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Flashcards in Pulm Week 2 Deck (210):

Obstructive lung disease is caused by airway narrowing due to... (2)

1) Intrinsic airway narrowing (bronchospasm, plugging, inflammation/edema
2) Collapse (“floppy” airways) - decreased radial tethering or decreased airway integrity


Obstructive disease has increased lung volumes due to _______ and results in...(2)

due to incomplete emptying of alveoli - hard to exhale

1) Hyperinflation → increases RV, ERV, and thus FRC by decreasing IC

2) Flattening of the diaphragm → mechanical disadvantage

(Flat diaphragm generates less inspiratory pressure due to increased radius of curvature AND must generate more tension in order to generate same intrapleural pressure)


Increased airway resistance in obstructive disease result in...

increased work of breathing


Bronchoprovocation testing in asthma, vocal cord dysfunction, and emphysema

-Should go completely back to normal with bronchodilator
-Methacholine challenge: people with asthma react at level of 5 or less

Vocal Cord Dysfunction: minimally reversible with bronchodilator

Emphysema: no reversibility to bronchodilators



-chronic inflammation of airways associated with airway hyperresponsiveness

-Recurrent episodes of wheezing, breathlessness, chest tightness, and coughing particularly at night or in the early morning

-Episode associated with airflow obstruction that is reversible spontaneously or with treatment


Types of asthma (Extrinsic vs. Intrinsic)

Extrinsic (Allergic): initiated by type I hypersensitivity reaction induced by exposure to an outside agent
-Mostly IgE mediated

Intrinsic (nonseasonal, nonallergic): initiated by diverse, non-immune mechanisms (ASA ingestion, viral infection, cold, inhaled irritants, stress, exercise)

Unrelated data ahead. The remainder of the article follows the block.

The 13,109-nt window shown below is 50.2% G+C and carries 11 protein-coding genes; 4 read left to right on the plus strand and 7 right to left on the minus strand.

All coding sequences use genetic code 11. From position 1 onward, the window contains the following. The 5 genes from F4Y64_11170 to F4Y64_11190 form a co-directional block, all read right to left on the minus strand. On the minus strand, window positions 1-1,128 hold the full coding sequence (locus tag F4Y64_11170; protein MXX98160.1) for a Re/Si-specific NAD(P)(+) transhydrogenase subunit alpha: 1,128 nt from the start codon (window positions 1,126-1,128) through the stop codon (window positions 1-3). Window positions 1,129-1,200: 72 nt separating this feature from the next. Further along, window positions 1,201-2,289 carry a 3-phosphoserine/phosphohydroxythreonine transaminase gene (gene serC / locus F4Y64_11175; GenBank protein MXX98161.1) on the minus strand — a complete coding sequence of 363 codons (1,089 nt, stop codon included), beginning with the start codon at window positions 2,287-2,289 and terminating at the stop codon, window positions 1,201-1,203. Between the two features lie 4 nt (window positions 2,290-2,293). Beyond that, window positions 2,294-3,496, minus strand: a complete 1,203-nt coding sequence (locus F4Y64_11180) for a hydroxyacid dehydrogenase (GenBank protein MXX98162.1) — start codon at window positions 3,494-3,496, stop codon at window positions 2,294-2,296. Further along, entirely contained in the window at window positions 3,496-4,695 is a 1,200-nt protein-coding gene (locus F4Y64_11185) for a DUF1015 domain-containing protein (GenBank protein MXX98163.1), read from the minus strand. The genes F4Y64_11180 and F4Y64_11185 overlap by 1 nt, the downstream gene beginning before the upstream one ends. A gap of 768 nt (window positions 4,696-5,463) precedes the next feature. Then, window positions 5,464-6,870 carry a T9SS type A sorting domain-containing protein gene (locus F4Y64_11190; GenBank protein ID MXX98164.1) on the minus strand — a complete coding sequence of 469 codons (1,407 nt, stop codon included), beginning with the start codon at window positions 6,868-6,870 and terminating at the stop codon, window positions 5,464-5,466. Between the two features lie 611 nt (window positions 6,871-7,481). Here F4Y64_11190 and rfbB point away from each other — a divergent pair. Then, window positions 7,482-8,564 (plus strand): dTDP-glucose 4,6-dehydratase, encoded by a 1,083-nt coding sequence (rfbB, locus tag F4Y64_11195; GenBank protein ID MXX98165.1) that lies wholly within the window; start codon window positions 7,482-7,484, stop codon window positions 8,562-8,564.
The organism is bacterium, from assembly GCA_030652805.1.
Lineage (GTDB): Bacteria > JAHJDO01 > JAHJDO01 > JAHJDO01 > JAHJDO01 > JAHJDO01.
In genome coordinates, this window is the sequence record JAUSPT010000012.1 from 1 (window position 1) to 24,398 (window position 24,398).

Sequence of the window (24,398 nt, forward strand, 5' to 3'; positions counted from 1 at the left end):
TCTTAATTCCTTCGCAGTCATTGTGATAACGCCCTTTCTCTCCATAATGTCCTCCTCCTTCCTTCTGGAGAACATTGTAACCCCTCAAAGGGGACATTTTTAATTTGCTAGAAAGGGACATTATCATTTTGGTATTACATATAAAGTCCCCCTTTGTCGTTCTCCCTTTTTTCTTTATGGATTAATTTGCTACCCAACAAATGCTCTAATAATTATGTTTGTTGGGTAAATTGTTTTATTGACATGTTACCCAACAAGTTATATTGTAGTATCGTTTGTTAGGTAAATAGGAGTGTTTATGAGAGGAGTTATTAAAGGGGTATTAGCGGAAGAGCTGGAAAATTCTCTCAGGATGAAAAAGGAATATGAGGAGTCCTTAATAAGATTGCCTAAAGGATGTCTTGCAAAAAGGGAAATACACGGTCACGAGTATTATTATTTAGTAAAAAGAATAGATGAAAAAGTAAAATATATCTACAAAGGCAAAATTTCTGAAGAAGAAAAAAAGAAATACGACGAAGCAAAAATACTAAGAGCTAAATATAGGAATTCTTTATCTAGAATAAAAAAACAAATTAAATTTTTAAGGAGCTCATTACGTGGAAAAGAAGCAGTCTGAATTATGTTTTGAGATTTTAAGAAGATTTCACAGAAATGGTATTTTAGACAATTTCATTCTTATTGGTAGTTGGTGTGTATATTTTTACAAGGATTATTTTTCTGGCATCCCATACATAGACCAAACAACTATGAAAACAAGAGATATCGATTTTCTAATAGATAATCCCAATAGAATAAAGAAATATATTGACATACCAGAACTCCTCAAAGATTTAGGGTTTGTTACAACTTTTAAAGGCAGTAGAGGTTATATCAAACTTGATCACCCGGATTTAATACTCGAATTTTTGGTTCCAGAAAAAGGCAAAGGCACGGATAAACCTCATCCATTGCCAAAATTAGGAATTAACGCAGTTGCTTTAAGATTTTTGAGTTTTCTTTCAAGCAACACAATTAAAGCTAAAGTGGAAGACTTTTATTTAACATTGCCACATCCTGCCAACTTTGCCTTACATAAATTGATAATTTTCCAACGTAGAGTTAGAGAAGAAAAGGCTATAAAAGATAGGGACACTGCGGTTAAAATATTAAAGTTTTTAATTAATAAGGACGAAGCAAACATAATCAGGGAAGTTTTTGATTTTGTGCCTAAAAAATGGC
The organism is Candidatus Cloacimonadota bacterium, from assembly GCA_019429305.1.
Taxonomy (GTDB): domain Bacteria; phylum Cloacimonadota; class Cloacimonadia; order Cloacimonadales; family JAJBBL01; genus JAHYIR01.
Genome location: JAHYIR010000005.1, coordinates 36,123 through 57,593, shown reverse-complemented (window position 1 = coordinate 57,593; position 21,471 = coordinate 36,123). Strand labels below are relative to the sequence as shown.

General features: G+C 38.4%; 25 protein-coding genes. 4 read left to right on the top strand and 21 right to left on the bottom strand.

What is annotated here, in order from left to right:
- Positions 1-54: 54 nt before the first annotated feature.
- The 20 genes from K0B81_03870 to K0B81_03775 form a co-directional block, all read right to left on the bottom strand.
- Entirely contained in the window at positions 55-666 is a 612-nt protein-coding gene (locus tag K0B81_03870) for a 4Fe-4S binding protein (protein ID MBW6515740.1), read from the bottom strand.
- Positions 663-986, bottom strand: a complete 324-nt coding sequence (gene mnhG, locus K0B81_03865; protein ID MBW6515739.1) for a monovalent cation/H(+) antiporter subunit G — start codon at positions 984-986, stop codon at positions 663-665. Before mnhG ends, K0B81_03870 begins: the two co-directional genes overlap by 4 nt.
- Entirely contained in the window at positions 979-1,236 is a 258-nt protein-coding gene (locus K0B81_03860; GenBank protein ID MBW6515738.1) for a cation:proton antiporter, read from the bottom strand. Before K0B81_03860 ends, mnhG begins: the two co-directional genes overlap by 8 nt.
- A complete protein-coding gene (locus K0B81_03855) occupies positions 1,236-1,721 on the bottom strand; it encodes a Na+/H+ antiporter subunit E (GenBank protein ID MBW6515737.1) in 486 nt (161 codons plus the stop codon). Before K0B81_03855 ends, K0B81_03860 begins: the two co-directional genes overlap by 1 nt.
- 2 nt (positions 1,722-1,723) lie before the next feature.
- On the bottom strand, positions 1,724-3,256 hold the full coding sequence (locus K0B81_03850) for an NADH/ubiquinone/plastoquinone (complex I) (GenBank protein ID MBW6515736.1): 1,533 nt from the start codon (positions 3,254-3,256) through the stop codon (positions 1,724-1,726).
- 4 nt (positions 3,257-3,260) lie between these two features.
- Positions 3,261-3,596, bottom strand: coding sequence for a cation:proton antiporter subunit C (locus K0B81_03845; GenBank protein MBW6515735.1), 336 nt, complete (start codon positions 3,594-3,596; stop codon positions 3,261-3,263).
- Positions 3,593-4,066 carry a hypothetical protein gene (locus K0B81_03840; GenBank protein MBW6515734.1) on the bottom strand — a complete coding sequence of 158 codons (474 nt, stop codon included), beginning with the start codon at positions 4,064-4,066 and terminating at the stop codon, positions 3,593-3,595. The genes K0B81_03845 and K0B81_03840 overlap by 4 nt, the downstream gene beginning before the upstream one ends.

-Chronic, persistent
-Altered arachidonic acid metabolites (increases leukotrienes, decreased prostaglandins - ASA)


Airway narrowing in asthma occurs due to...

Inflammation: inflammatory cells + inflammatory mediators

Structural airway changes


Structural airway changes in asthma (3)

1) Increase in airway smooth muscle cells due to hypertrophy and hyperplasia

2) Blood vessel proliferation

3) Mucus hyper-secretion (increased goblet cells and size of submucosal glands)


Clinical features of asthma (7)

1) Intermittent - PFTs can be normal between exacerbations

2) Reversibility of airflow obstruction

3) Cough, dyspnea, wheezing

4) Exacerbations with exposure to: exercise, cold air, allergens, air pollution, infection

5) Normal to increased DLCO

6) Bronchoprovocation demonstrates hyperreactivity

7) Severity of asthma determines by frequency of symptoms


Physical exam findings in asthma (3)

-May be normal in stable disease

-Respiratory distress: increased rate, use of accessory muscles

-Wheezing (expiratory)
*Distinguish inspiratory stridor (VCD) from expiratory wheezing (asthma)


Acute asthma

1) Hyperinflation
(shortened diaphragm)

2) Breathing occurs on flatter part of PV curve - more pressure required to get similar change in volume

3) Accessory muscle use


5) Can improve symptoms with bronchodilation → facilitates exhalation


Pathology of airways during acute asthma

Airway inflammation, edema, and mucus plugging lead to gas trapping and airflow obstruction in acute asthma

→ unable to fully exhale before taking next breath → breaths “stack” up on one another → increase lung volumes


Vocal cord dysfunction

inappropriate vocal cord motion results in airflow obstruction

Variable extrathoracic obstructive pattern due to adduction of vocal cords during inspiration


Physical exam findings in VCD

Symptoms mimic asthma (share similar triggers also) - Often coexists with asthma

-Stridor mistaken for wheezes - stridor = inspiratory

-Flow-volume loop suggestive (extrathoracic obstructive pattern)

-Diagnosed by fiberoptic laryngoscopy


Treatment of VCD

Acute: anxiolytics, helium-oxygen mixture

Long term: speech therapy, underlying triggers



fixed airflow limitation, FEV1/FVC less than 70%
3rd leading cause of death in the US
Smoking is a big risk factor


Chronic Bronchitis

Increased airway resistance due to changes in airway structure (edema, mucous, fibrosis)

-May have overlapping features with asthma

-Produces TONS of mucous
--> Impaired ventilation


Diagnosis of chronic bronchitis

Productive cough at least 3 months over the past 2 years without other cause


Physical exam findings of chronic bronchitis (4)

1) *Cough, rhonchi, wheezing

2) Prolonged expiratory phase

3) Purse-lip breathing

4) Tripod positioning



-Loss of normal alveolar spaces with enlargement of distal airspaces
-Increased lung compliance
-Impaired gas exchange
-Dynamic airway collapse


What causes increased lung compliance in emphysema?

-Decreased elastic tissue
-Loss of balance between proteases and antiproteases in lung (alpha-1-antitrypsin deficiency)
-Increased apoptosis of alveolar cells